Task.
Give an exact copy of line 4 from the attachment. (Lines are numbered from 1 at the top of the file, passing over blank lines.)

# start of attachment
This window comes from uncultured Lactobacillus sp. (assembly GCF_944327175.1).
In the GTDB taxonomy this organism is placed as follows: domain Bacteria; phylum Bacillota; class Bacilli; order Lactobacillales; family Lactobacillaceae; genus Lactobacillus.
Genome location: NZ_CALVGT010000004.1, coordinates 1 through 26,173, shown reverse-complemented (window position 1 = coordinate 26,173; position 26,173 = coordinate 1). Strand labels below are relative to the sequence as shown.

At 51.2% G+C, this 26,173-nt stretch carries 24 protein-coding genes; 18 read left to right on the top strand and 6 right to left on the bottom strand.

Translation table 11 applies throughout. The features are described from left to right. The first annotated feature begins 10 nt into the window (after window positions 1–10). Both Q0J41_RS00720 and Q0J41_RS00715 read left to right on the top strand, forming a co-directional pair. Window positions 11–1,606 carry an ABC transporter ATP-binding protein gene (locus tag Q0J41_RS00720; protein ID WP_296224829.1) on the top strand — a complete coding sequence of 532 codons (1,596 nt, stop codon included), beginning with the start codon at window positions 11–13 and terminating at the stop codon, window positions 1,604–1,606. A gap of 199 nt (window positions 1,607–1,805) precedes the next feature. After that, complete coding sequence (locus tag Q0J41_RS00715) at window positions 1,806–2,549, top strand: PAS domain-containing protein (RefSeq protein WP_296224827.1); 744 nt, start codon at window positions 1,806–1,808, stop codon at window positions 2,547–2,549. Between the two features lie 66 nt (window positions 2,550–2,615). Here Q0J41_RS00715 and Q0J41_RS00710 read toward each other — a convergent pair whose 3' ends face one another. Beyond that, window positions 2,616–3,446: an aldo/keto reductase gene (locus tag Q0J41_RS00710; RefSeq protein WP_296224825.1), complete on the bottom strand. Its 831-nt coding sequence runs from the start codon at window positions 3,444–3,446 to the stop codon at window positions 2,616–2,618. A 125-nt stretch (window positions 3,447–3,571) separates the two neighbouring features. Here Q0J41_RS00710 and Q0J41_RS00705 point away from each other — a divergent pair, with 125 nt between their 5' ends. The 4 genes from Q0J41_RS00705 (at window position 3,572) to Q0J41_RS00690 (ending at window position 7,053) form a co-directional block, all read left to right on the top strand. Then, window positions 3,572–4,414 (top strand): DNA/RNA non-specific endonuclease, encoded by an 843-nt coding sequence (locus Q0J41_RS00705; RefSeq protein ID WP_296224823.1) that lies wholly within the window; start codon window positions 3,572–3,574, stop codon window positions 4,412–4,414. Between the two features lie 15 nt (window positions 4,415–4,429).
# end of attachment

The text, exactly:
At 51.2% G+C, this 26,173-nt stretch carries 24 protein-coding genes; 18 read left to right on the top strand and 6 right to left on the bottom strand.